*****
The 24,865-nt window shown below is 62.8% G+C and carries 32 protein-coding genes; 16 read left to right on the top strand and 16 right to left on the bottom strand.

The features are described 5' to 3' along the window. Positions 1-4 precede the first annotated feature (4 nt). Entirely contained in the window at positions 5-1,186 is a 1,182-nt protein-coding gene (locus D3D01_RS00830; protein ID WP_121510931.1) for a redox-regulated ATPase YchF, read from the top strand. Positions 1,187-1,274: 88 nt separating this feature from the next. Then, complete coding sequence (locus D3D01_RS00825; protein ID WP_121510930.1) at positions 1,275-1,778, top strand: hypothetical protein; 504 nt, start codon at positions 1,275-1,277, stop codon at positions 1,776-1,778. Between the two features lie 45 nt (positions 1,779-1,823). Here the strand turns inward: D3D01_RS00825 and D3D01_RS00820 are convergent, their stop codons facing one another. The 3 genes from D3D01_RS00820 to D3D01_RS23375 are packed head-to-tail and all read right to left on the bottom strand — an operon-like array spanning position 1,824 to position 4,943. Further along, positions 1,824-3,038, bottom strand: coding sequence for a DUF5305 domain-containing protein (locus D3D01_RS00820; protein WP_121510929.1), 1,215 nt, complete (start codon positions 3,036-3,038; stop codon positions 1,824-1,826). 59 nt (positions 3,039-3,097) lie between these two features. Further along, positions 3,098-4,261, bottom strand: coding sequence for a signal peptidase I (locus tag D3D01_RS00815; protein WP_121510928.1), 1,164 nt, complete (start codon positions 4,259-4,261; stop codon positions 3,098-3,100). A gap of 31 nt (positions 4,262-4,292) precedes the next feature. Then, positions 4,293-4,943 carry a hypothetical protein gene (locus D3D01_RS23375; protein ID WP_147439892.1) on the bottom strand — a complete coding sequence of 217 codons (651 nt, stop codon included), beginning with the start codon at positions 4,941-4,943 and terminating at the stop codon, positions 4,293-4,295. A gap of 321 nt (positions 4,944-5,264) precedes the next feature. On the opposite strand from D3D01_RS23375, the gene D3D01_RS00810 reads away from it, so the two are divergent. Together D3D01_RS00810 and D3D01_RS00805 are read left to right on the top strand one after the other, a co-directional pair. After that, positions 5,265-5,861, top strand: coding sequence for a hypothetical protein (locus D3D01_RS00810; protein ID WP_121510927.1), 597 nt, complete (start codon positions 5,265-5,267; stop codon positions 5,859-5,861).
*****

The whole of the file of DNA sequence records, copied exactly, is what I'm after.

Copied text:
The 24,865-nt window shown below is 62.8% G+C and carries 32 protein-coding genes; 16 read left to right on the top strand and 16 right to left on the bottom strand.

The features are described 5' to 3' along the window. Positions 1-4 precede the first annotated feature (4 nt). Entirely contained in the window at positions 5-1,186 is a 1,182-nt protein-coding gene (locus D3D01_RS00830; protein ID WP_121510931.1) for a redox-regulated ATPase YchF, read from the top strand. Positions 1,187-1,274: 88 nt separating this feature from the next. Then, complete coding sequence (locus D3D01_RS00825; protein ID WP_121510930.1) at positions 1,275-1,778, top strand: hypothetical protein; 504 nt, start codon at positions 1,275-1,277, stop codon at positions 1,776-1,778. Between the two features lie 45 nt (positions 1,779-1,823). Here the strand turns inward: D3D01_RS00825 and D3D01_RS00820 are convergent, their stop codons facing one another. The 3 genes from D3D01_RS00820 to D3D01_RS23375 are packed head-to-tail and all read right to left on the bottom strand — an operon-like array spanning position 1,824 to position 4,943. Further along, positions 1,824-3,038, bottom strand: coding sequence for a DUF5305 domain-containing protein (locus D3D01_RS00820; protein WP_121510929.1), 1,215 nt, complete (start codon positions 3,036-3,038; stop codon positions 1,824-1,826). 59 nt (positions 3,039-3,097) lie between these two features. Further along, positions 3,098-4,261, bottom strand: coding sequence for a signal peptidase I (locus tag D3D01_RS00815; protein WP_121510928.1), 1,164 nt, complete (start codon positions 4,259-4,261; stop codon positions 3,098-3,100). A gap of 31 nt (positions 4,262-4,292) precedes the next feature. Then, positions 4,293-4,943 carry a hypothetical protein gene (locus D3D01_RS23375; protein ID WP_147439892.1) on the bottom strand — a complete coding sequence of 217 codons (651 nt, stop codon included), beginning with the start codon at positions 4,941-4,943 and terminating at the stop codon, positions 4,293-4,295. A gap of 321 nt (positions 4,944-5,264) precedes the next feature. On the opposite strand from D3D01_RS23375, the gene D3D01_RS00810 reads away from it, so the two are divergent. Together D3D01_RS00810 and D3D01_RS00805 are read left to right on the top strand one after the other, a co-directional pair. After that, positions 5,265-5,861, top strand: coding sequence for a hypothetical protein (locus D3D01_RS00810; protein ID WP_121510927.1), 597 nt, complete (start codon positions 5,265-5,267; stop codon positions 5,859-5,861).